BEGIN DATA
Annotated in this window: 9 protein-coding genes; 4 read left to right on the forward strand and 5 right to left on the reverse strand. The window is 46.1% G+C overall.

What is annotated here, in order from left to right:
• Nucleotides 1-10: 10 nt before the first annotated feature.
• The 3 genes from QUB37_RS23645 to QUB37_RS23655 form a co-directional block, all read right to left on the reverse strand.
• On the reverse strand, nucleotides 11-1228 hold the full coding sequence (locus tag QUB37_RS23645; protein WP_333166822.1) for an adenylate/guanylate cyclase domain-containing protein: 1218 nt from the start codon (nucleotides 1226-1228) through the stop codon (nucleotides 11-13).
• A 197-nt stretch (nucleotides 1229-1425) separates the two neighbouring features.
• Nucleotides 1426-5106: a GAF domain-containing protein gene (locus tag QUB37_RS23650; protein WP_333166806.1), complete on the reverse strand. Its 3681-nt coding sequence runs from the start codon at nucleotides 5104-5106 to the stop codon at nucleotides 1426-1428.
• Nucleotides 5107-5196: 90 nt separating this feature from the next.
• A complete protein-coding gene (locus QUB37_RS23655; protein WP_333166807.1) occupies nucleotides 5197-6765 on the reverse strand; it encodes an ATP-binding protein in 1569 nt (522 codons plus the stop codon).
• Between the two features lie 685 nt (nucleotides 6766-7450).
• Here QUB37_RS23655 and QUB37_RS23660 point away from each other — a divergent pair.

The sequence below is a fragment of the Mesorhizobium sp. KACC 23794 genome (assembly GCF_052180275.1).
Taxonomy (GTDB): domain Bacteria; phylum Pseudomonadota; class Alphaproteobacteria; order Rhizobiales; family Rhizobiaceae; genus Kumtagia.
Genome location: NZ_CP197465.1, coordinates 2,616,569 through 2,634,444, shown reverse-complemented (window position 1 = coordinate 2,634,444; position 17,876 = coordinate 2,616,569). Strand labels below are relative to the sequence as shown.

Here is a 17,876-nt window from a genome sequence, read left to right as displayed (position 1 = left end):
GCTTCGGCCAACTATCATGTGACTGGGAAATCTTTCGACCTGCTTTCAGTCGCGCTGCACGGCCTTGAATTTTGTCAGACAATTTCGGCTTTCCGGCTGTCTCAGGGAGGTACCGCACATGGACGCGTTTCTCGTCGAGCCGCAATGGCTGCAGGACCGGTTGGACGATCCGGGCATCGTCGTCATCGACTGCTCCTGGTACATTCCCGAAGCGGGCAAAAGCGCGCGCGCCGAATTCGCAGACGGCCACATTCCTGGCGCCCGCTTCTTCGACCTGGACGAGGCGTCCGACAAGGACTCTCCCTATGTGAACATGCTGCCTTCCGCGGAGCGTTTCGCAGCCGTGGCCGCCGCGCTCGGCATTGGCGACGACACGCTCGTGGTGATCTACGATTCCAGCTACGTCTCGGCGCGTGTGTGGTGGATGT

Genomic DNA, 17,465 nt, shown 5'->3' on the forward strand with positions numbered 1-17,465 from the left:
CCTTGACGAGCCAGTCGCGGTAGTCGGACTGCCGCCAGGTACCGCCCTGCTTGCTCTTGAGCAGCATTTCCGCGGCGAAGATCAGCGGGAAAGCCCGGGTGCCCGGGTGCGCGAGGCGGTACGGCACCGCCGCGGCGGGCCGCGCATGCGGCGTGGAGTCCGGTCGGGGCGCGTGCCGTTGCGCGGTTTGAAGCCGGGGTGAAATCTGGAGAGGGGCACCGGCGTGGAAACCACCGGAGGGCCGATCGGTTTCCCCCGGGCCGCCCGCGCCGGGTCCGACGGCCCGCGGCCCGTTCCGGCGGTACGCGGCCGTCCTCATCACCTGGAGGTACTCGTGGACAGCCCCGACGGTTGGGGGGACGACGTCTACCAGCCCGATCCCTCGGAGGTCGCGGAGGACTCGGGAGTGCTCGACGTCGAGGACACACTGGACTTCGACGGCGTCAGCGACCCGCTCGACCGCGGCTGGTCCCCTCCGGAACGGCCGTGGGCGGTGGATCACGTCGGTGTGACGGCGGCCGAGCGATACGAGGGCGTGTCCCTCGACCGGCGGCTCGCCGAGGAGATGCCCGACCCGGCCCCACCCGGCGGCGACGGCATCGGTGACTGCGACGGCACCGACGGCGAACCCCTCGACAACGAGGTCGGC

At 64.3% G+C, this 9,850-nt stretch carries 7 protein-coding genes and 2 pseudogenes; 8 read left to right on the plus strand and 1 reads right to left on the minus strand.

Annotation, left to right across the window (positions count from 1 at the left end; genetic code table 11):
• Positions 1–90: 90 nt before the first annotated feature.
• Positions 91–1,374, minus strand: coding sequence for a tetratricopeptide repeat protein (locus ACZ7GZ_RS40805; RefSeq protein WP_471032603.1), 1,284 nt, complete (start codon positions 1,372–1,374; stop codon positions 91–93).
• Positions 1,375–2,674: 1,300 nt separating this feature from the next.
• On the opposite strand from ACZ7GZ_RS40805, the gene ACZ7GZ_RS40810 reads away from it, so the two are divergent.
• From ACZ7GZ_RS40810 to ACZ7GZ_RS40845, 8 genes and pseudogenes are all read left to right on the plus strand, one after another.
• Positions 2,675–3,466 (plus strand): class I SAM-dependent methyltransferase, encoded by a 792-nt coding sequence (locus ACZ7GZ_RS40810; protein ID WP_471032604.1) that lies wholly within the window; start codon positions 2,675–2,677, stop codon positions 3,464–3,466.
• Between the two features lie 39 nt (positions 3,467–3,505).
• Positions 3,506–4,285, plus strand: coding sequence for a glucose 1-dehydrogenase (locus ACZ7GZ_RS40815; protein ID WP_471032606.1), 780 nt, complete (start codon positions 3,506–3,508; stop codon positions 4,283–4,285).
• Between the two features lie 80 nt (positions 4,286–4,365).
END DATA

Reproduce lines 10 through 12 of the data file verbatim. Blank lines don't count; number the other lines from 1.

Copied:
• Between the two features lie 685 nt (nucleotides 6766-7450).
• Here QUB37_RS23655 and QUB37_RS23660 point away from each other — a divergent pair.

The sequence below is a fragment of the Mesorhizobium sp. KACC 23794 genome (assembly GCF_052180275.1).